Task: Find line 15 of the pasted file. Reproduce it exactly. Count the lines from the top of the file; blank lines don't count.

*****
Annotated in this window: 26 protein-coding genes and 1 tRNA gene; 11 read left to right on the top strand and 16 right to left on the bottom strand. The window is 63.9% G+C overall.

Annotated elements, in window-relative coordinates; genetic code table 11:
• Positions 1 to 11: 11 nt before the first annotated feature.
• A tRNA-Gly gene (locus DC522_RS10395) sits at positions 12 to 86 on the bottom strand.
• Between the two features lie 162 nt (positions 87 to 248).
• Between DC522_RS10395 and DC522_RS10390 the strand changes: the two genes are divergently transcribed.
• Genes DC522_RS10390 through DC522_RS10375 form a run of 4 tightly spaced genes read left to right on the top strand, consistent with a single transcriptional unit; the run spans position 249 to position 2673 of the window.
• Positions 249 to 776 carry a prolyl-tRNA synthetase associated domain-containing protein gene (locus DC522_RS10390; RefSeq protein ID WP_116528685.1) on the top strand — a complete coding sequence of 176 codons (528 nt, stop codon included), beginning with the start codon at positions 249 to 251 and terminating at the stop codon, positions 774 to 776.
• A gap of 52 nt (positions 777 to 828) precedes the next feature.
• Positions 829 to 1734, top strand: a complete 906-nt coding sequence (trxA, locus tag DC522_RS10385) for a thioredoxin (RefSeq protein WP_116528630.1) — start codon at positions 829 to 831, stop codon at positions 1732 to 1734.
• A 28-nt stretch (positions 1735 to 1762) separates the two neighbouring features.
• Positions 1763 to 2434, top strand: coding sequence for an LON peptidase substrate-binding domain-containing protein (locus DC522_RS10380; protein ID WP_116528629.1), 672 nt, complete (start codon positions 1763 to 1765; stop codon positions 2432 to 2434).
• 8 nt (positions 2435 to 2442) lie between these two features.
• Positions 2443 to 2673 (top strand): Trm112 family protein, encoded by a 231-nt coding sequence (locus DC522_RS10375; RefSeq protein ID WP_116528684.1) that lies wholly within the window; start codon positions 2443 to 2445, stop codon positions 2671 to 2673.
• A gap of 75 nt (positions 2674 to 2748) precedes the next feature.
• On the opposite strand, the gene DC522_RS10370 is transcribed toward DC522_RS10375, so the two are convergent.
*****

• A gap of 75 nt (positions 2674 to 2748) precedes the next feature.